In an interview during the promotion of Women On The Verge, Almodóvar stated his belief that “in crisis situations, women are more interesting, dramatically-speaking” (Blanco, 102). It’s an idea that runs through most of the director’s work, and one that’s explored directly in his 1999 film All About My Mother, the movie viewed by many as his masterwork. Uniting the comic and serious aspects of Almodóvar’s gynocentric universe to create a film that‘s been described as “screwball melodrama”, Mother is a work about actresses and mothers, and about the role of performance in endurance. It’s also the most affirmative vision of spontaneous female solidarity that Almodóvar offers until Volver.

The plot, as is well known, is a typically convoluted network of coincidences and literary and cinematic homages. Almodóvar’s protagonist, Manuela (Cecilia Roth, reuniting with the director for the first time since her starring role in 1982’s Labyrinth of Passions and her cameo in Dark Habits [1983]) is a nurse who, following the death of her son Esteban in a car accident, flees from Madrid to Barcelona, in search of the boy’s father. In Barcelona, Manuela encounters various women, among them Penelope Cruz’s pregnant nun, Rosa, and the woman who inadvertently caused Esteban’s death - the lesbian theatre diva Huma Rojo (Marisa Paredes), who is currently appearing as Blanche du Bois in a production of A Streetcar Named Desire. It is the relationships that Manuela forms with these women that help her begin to overcome her grief and give some renewed sense of meaning and purpose to her life.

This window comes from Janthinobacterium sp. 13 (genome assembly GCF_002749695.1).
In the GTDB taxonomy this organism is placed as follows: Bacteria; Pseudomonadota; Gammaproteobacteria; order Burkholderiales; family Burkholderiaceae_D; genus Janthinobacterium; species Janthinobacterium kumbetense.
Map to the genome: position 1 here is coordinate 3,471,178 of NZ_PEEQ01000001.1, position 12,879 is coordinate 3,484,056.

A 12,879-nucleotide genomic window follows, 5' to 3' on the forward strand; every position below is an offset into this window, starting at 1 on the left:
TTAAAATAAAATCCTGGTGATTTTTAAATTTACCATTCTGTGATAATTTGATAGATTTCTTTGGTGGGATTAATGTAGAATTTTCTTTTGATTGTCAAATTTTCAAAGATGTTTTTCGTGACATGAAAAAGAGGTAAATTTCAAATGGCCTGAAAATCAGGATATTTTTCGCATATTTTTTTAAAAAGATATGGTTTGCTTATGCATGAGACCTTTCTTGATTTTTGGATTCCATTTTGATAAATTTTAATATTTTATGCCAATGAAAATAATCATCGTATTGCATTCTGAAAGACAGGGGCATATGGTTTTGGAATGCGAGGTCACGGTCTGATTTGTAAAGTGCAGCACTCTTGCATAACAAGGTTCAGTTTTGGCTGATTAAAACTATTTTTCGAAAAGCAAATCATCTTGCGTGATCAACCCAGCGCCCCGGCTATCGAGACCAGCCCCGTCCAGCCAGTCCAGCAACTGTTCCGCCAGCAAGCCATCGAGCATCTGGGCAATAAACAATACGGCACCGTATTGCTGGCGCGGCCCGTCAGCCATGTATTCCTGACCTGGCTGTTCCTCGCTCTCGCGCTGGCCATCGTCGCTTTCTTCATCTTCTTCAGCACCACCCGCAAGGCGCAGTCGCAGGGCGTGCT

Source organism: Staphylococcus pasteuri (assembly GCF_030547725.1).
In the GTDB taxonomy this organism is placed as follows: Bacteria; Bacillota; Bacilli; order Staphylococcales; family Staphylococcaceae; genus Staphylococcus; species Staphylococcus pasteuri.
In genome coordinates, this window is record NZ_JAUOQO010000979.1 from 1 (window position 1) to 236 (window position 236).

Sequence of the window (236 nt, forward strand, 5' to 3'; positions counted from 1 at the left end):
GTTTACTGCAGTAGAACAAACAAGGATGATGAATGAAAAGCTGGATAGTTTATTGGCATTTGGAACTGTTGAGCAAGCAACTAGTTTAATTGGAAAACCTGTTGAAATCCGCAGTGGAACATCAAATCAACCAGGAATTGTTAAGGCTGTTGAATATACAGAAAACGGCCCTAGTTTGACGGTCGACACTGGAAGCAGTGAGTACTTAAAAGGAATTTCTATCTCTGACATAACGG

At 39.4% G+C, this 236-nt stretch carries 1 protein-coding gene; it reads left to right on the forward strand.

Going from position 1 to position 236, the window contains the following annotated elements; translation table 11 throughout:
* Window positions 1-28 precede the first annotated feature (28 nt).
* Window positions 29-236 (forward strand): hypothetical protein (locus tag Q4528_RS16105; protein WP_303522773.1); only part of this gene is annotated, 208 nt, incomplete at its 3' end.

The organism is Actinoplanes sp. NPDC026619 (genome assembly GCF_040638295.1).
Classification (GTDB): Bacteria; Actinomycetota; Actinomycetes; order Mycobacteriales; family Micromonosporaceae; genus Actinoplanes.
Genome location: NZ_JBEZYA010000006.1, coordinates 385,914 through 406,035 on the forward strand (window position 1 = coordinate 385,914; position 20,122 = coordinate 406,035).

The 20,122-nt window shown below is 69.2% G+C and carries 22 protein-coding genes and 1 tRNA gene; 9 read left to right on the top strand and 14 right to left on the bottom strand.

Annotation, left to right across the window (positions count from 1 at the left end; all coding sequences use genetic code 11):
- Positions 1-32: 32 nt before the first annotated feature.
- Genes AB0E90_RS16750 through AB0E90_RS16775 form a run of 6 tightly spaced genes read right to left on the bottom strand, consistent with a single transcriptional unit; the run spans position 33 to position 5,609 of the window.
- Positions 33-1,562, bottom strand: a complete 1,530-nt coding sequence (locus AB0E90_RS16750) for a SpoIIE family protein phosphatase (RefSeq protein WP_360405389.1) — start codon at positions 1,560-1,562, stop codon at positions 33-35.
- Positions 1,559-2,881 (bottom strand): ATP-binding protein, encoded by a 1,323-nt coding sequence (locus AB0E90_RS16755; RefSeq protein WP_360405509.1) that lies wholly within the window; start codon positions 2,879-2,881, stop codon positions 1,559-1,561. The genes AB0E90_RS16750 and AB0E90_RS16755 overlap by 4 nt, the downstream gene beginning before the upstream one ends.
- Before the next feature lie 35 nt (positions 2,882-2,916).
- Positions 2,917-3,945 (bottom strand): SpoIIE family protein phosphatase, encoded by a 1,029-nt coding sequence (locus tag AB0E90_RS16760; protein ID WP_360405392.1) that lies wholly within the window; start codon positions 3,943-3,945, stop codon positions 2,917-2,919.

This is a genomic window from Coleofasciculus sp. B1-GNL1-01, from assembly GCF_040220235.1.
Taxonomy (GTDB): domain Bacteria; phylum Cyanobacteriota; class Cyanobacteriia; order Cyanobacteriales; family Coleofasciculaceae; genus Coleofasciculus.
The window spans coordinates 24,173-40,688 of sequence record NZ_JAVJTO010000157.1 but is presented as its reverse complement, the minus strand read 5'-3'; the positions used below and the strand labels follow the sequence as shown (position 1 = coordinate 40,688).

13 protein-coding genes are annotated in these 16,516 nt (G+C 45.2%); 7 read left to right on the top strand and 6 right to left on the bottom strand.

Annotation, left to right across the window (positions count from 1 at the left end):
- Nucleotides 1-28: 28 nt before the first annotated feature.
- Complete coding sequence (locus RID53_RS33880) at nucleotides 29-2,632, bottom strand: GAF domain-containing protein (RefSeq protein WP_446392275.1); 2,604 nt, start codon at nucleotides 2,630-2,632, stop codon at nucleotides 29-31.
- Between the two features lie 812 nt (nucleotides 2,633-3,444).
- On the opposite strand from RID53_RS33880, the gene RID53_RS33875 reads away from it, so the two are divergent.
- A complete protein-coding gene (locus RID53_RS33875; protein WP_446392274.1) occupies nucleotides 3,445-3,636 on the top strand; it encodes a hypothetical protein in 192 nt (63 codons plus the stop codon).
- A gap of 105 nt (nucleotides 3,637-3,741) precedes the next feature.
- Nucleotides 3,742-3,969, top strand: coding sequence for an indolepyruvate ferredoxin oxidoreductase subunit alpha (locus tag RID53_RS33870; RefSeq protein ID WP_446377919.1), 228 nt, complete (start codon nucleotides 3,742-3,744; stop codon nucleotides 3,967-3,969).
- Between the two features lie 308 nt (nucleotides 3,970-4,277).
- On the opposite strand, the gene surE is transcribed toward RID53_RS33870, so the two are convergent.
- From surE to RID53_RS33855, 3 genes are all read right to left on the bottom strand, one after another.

From its title onwards, All About My Mother also announces itself as an overtly intertextual work, one that is replete with references to other female-focused texts, both American and Spanish. Joseph L. Mankiewicz’s All About Eve, John Cassavetes’s Opening Night, Garcia Lorca’s Blood Wedding, and Streetcar are all used by Almodóvar as inspiration for his own narrative and characters. As usual in Almodóvar, this involves a subversion as much as an endorsement of these particular texts. Most obviously, All About My Mother revises the scenario of Mankiewicz’s film, turning a comedy of female betrayal - All About Eve - into a celebration of female friendship. Almodóvar also subverts Blanche du Bois’s fate by refusing to allow any of his female characters to descend into madness here. “A Streetcar Named Desire has marked my life,” Manuela states at one point, highlighting the blurring of fact and fiction that is central to Almodóvar’s world-view. (Huma, we learn, began smoking in order to imitate Bette Davis; the character also borrows Blanche’s line about “the kindness of strangers” in her first meeting with Manuela.)

Acting and seeing plays is central to the lives of the film’s women and especially to Manuela, bringing her a sense of meaning and catharsis. Almodóvar’s thesis here relates to the capacity of all women to act and pretend, a facility that the film presents as a particularly feminine strategy for survival. In his notes in the film-script, Almodóvar observes that when he was a child “men reigned … while women really solved the problems of life … often having to lie to do so. Could this be the reason that Garcia Lorca said that Spain had always been a country of great actresses?” (Almodóvar, 169).

Almodóvar’s esteem for actresses is further reflected in All About My Mother’s touching final dedication. Name-checking Bette Davis, Gena Rowlands and Romy Schnieder, the film is dedicated to “all the actresses who have played actresses, to all the women who act, to all the men who act and become women, and to all the people who want to be mothers”. It’s a final flourish that encapsulates the film’s open-hearted celebration of womanhood, of performance, and of maternity in all its diverse forms.